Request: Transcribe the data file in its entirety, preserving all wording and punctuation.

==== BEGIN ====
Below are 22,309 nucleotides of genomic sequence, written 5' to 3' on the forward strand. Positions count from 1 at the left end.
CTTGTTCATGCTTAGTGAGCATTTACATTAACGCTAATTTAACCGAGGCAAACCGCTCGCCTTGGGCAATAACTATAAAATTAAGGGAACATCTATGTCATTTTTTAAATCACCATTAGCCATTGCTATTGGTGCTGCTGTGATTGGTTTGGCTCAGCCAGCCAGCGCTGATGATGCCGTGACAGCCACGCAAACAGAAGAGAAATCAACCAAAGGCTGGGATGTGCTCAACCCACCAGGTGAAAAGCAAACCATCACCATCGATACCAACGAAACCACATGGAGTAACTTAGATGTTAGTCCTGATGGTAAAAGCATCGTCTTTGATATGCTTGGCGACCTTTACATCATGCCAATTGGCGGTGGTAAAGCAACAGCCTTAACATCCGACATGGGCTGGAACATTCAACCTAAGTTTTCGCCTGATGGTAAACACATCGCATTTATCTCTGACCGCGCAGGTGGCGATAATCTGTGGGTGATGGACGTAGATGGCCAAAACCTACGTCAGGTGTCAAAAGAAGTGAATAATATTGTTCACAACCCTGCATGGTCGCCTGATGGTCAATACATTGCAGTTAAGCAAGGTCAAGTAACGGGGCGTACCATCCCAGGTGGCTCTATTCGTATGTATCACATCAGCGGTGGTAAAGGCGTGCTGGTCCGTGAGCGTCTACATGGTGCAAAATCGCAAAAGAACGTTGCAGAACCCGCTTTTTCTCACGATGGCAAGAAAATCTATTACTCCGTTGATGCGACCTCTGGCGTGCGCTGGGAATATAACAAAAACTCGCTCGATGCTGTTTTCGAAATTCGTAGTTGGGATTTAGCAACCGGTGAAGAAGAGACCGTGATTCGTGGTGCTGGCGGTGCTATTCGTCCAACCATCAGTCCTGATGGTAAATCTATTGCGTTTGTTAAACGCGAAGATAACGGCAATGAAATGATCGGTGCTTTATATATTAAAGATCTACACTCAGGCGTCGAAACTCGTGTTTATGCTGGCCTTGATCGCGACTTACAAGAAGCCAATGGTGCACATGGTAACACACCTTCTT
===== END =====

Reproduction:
Below are 22,309 nucleotides of genomic sequence, written 5' to 3' on the forward strand. Positions count from 1 at the left end.
CTTGTTCATGCTTAGTGAGCATTTACATTAACGCTAATTTAACCGAGGCAAACCGCTCGCCTTGGGCAATAACTATAAAATTAAGGGAACATCTATGTCATTTTTTAAATCACCATTAGCCATTGCTATTGGTGCTGCTGTGATTGGTTTGGCTCAGCCAGCCAGCGCTGATGATGCCGTGACAGCCACGCAAACAGAAGAGAAATCAACCAAAGGCTGGGATGTGCTCAACCCACCAGGTGAAAAGCAAACCATCACCATCGATACCAACGAAACCACATGGAGTAACTTAGATGTTAGTCCTGATGGTAAAAGCATCGTCTTTGATATGCTTGGCGACCTTTACATCATGCCAATTGGCGGTGGTAAAGCAACAGCCTTAACATCCGACATGGGCTGGAACATTCAACCTAAGTTTTCGCCTGATGGTAAACACATCGCATTTATCTCTGACCGCGCAGGTGGCGATAATCTGTGGGTGATGGACGTAGATGGCCAAAACCTACGTCAGGTGTCAAAAGAAGTGAATAATATTGTTCACAACCCTGCATGGTCGCCTGATGGTCAATACATTGCAGTTAAGCAAGGTCAAGTAACGGGGCGTACCATCCCAGGTGGCTCTATTCGTATGTATCACATCAGCGGTGGTAAAGGCGTGCTGGTCCGTGAGCGTCTACATGGTGCAAAATCGCAAAAGAACGTTGCAGAACCCGCTTTTTCTCACGATGGCAAGAAAATCTATTACTCCGTTGATGCGACCTCTGGCGTGCGCTGGGAATATAACAAAAACTCGCTCGATGCTGTTTTCGAAATTCGTAGTTGGGATTTAGCAACCGGTGAAGAAGAGACCGTGATTCGTGGTGCTGGCGGTGCTATTCGTCCAACCATCAGTCCTGATGGTAAATCTATTGCGTTTGTTAAACGCGAAGATAACGGCAATGAAATGATCGGTGCTTTATATATTAAAGATCTACACTCAGGCGTCGAAACTCGTGTTTATGCTGGCCTTGATCGCGACTTACAAGAAGCCAATGGTGCACATGGTAACACACCTTCTT